The Anita Active Momentum Sports Bra 5529 is undeniably fabulous. All mesh and shiny fabric, it’s by far the best-looking sports bra I’ve seen. It’s designed to provide maximum support, so if you want to wear it for running as well, you can, and it has flat seams and seamless cups to avoid chafing.

I wore this for one of the endless, long erg sessions that made up this winter’s training. It doesn’t come in a AA cup and even with the size that was prescribed for me when I was officially fitted, it was a little too big in the cup for me (TMI?)

It was extremely comfortable, though, and I had no chafing. If it had been a perfect fit I think it would have shot up to the top of my personal leaderboard.

Anita, incidentally, has been around for about 125 years and specialises in sports, mastectomy, maternity and large cup sizes; they also just won Post Surgery brand of the year for their mastectomy range.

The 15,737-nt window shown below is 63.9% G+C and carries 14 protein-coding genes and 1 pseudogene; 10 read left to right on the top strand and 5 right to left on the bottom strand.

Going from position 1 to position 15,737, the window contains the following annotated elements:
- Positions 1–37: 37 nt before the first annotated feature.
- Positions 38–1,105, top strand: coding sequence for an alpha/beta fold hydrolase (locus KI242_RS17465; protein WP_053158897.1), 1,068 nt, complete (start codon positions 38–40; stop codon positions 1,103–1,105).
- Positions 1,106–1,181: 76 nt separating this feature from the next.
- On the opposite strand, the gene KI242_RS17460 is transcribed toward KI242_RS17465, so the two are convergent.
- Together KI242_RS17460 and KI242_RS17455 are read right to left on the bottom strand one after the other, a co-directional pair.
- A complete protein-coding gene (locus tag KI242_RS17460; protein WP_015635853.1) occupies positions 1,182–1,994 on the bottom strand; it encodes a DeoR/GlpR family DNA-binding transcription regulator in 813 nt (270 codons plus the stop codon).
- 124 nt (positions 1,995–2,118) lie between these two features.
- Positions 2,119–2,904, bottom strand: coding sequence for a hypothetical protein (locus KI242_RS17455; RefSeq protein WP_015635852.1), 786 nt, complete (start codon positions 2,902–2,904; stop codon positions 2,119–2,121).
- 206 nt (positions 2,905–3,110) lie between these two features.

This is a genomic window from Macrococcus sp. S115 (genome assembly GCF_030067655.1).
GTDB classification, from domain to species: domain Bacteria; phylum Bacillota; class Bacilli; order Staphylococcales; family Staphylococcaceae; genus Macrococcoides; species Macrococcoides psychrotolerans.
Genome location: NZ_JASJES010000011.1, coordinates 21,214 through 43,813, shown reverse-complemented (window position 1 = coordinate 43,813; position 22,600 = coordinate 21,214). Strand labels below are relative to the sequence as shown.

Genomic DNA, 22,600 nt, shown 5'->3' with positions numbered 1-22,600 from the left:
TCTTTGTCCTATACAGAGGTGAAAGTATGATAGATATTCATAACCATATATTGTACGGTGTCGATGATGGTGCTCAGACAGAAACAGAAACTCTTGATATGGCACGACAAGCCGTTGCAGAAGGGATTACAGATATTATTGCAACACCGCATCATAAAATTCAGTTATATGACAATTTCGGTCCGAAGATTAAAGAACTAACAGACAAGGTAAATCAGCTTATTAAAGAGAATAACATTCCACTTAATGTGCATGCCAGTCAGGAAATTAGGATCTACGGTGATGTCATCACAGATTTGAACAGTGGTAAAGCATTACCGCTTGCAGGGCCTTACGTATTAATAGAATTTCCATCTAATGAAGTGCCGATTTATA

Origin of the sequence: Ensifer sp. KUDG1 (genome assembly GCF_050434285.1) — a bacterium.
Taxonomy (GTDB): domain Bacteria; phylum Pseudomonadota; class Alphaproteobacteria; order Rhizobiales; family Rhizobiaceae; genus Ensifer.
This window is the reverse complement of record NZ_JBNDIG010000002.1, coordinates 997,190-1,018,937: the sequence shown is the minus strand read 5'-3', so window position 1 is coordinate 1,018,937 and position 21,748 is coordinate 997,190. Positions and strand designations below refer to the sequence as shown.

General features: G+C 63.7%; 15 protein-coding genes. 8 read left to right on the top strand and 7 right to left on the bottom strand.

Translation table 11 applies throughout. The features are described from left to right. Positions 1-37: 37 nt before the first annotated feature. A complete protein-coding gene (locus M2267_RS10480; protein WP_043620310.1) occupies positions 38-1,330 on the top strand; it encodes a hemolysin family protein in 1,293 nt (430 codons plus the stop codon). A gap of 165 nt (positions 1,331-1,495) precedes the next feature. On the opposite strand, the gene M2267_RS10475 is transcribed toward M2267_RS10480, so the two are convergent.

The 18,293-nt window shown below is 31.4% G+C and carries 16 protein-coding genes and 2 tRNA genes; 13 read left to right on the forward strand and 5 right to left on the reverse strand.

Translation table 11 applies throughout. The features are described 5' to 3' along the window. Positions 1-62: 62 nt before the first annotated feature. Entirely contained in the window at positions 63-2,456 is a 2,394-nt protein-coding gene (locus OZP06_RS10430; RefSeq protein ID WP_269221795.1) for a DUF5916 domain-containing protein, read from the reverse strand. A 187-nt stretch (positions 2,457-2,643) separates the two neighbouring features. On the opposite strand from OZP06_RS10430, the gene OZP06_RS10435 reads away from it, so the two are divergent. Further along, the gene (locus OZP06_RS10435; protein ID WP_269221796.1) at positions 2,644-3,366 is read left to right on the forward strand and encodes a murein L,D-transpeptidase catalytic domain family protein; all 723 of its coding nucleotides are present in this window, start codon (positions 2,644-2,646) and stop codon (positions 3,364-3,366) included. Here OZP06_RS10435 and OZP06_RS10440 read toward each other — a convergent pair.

The Anita Active Momentum Sports Bra 5529 is available in cups A-H, 30-46, from a variety of stores – please check on the store locator for your local stockist. RRP £49.00.

Best for the small-chested

Jessica Max Sports Bra

Also available in white

The Jessica Max Sports Bra top is a hand-made sports bra specifically designed for those who don’t have much on top (including those who’ve had a mastectomy). Unusually for a sports bra, it has gel-filled cups to provide cleavage. If I’m honest, it had never occurred to me that anyone would worry about this sort of thing when they were doing sport, but I’m aware that I may well be out of step with a lot of the world. If you feel self-conscious about your flat-chestedness when you exercise then this is definitely the bra for you.